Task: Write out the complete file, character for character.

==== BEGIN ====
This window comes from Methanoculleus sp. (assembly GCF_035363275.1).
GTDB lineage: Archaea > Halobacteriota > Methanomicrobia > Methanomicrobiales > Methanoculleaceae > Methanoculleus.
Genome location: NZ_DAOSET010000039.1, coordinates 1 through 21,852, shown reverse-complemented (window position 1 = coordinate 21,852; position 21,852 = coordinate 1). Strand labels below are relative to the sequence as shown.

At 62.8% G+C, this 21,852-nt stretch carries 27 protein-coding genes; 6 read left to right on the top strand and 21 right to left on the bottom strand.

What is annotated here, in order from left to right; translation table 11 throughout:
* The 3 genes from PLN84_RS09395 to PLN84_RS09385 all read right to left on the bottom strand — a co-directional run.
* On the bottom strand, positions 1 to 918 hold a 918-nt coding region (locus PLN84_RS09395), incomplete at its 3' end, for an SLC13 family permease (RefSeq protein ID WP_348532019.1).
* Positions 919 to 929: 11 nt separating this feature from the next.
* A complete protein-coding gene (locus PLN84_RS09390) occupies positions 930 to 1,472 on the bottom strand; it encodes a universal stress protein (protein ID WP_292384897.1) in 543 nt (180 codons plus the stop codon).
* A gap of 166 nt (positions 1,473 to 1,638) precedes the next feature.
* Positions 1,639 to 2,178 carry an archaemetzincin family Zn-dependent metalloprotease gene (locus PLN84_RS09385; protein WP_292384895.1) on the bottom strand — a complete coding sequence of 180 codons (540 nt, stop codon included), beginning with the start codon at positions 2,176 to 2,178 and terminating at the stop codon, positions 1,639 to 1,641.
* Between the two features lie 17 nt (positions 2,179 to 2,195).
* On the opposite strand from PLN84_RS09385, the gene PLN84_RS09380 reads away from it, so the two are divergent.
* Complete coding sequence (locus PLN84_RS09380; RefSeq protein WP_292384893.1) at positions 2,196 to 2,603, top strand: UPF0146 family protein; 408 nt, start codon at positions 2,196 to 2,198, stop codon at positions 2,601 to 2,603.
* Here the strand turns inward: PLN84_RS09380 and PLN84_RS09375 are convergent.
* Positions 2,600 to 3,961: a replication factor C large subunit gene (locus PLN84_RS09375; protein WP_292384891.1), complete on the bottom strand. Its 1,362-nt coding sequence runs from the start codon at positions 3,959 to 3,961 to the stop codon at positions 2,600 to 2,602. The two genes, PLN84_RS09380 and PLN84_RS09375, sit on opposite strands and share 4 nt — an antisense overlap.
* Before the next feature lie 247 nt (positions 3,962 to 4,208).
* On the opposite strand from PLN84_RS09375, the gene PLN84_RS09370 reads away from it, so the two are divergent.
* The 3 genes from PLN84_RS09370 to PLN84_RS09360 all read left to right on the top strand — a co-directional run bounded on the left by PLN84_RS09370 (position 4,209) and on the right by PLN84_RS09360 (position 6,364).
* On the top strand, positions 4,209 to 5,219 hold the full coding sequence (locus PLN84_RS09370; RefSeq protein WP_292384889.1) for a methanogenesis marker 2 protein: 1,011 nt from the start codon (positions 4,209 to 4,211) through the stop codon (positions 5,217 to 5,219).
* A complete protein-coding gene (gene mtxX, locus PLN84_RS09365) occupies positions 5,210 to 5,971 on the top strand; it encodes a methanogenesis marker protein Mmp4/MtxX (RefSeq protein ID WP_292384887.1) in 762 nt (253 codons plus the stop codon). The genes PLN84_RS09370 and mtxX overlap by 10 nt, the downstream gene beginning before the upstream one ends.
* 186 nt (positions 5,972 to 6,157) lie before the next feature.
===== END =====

This window comes from Methanoculleus sp. (assembly GCF_035363275.1).
GTDB lineage: Archaea > Halobacteriota > Methanomicrobia > Methanomicrobiales > Methanoculleaceae > Methanoculleus.
Genome location: NZ_DAOSET010000039.1, coordinates 1 through 21,852, shown reverse-complemented (window position 1 = coordinate 21,852; position 21,852 = coordinate 1). Strand labels below are relative to the sequence as shown.

At 62.8% G+C, this 21,852-nt stretch carries 27 protein-coding genes; 6 read left to right on the top strand and 21 right to left on the bottom strand.

What is annotated here, in order from left to right; translation table 11 throughout:
* The 3 genes from PLN84_RS09395 to PLN84_RS09385 all read right to left on the bottom strand — a co-directional run.
* On the bottom strand, positions 1 to 918 hold a 918-nt coding region (locus PLN84_RS09395), incomplete at its 3' end, for an SLC13 family permease (RefSeq protein ID WP_348532019.1).
* Positions 919 to 929: 11 nt separating this feature from the next.
* A complete protein-coding gene (locus PLN84_RS09390) occupies positions 930 to 1,472 on the bottom strand; it encodes a universal stress protein (protein ID WP_292384897.1) in 543 nt (180 codons plus the stop codon).
* A gap of 166 nt (positions 1,473 to 1,638) precedes the next feature.
* Positions 1,639 to 2,178 carry an archaemetzincin family Zn-dependent metalloprotease gene (locus PLN84_RS09385; protein WP_292384895.1) on the bottom strand — a complete coding sequence of 180 codons (540 nt, stop codon included), beginning with the start codon at positions 2,176 to 2,178 and terminating at the stop codon, positions 1,639 to 1,641.
* Between the two features lie 17 nt (positions 2,179 to 2,195).
* On the opposite strand from PLN84_RS09385, the gene PLN84_RS09380 reads away from it, so the two are divergent.
* Complete coding sequence (locus PLN84_RS09380; RefSeq protein WP_292384893.1) at positions 2,196 to 2,603, top strand: UPF0146 family protein; 408 nt, start codon at positions 2,196 to 2,198, stop codon at positions 2,601 to 2,603.
* Here the strand turns inward: PLN84_RS09380 and PLN84_RS09375 are convergent.
* Positions 2,600 to 3,961: a replication factor C large subunit gene (locus PLN84_RS09375; protein WP_292384891.1), complete on the bottom strand. Its 1,362-nt coding sequence runs from the start codon at positions 3,959 to 3,961 to the stop codon at positions 2,600 to 2,602. The two genes, PLN84_RS09380 and PLN84_RS09375, sit on opposite strands and share 4 nt — an antisense overlap.
* Before the next feature lie 247 nt (positions 3,962 to 4,208).
* On the opposite strand from PLN84_RS09375, the gene PLN84_RS09370 reads away from it, so the two are divergent.
* The 3 genes from PLN84_RS09370 to PLN84_RS09360 all read left to right on the top strand — a co-directional run bounded on the left by PLN84_RS09370 (position 4,209) and on the right by PLN84_RS09360 (position 6,364).
* On the top strand, positions 4,209 to 5,219 hold the full coding sequence (locus PLN84_RS09370; RefSeq protein WP_292384889.1) for a methanogenesis marker 2 protein: 1,011 nt from the start codon (positions 4,209 to 4,211) through the stop codon (positions 5,217 to 5,219).
* A complete protein-coding gene (gene mtxX, locus PLN84_RS09365) occupies positions 5,210 to 5,971 on the top strand; it encodes a methanogenesis marker protein Mmp4/MtxX (RefSeq protein ID WP_292384887.1) in 762 nt (253 codons plus the stop codon). The genes PLN84_RS09370 and mtxX overlap by 10 nt, the downstream gene beginning before the upstream one ends.
* 186 nt (positions 5,972 to 6,157) lie before the next feature.